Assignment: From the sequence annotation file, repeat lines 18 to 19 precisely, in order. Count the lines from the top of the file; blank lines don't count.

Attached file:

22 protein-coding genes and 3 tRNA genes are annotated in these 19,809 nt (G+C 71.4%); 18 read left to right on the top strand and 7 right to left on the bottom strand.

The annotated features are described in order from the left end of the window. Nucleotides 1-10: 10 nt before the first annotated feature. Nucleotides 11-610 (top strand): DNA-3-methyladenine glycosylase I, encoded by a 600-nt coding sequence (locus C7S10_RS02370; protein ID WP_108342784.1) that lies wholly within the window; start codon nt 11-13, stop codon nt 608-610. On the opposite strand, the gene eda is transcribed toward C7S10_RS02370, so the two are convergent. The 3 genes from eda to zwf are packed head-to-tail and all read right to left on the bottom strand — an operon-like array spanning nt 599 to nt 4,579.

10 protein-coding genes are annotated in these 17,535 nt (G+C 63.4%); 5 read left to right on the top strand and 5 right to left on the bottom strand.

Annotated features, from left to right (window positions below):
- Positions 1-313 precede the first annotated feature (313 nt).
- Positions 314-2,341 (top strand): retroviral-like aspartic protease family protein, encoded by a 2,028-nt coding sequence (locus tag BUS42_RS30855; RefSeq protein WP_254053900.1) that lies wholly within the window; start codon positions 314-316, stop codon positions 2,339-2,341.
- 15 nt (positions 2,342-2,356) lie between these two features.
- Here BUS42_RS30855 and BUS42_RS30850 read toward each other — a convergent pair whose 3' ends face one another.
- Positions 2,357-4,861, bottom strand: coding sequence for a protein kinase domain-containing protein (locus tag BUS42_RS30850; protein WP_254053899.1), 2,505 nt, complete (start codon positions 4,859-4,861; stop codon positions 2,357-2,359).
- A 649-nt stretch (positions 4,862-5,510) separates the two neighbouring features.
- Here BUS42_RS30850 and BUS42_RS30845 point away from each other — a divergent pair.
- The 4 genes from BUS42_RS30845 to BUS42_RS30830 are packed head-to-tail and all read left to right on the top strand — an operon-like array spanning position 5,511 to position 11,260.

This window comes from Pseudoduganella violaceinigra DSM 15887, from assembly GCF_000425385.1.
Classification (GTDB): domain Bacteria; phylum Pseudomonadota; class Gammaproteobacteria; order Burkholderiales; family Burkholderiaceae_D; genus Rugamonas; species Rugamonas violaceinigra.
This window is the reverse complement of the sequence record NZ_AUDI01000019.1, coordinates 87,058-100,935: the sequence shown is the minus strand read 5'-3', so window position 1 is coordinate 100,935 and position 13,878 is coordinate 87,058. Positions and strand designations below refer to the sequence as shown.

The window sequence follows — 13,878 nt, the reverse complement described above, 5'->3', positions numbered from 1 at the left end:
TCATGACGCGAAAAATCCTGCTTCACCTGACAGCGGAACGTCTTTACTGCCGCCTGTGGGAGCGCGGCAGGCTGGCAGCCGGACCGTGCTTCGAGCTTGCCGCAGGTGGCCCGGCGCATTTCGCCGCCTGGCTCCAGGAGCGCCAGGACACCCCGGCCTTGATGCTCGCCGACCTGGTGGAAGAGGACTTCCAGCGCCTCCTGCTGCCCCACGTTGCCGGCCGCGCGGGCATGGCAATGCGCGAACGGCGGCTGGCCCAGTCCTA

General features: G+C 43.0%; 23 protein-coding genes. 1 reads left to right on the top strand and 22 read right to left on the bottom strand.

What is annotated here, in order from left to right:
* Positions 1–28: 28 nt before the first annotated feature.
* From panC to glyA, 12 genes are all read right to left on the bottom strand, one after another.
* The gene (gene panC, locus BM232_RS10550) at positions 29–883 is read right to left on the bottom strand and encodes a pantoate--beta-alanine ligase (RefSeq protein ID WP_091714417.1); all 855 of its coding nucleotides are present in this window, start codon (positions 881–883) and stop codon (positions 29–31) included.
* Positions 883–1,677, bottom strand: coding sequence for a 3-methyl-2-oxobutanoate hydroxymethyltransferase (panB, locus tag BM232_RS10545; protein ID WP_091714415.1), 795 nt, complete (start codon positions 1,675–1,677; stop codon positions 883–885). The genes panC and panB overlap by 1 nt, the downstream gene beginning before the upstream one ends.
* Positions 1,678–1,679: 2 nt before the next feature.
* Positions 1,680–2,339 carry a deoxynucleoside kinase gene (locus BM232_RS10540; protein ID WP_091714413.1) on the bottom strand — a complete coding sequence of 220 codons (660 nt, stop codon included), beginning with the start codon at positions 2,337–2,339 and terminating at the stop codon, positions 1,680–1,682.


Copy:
General features: G+C 43.0%; 23 protein-coding genes. 1 reads left to right on the top strand and 22 read right to left on the bottom strand.

What is annotated here, in order from left to right: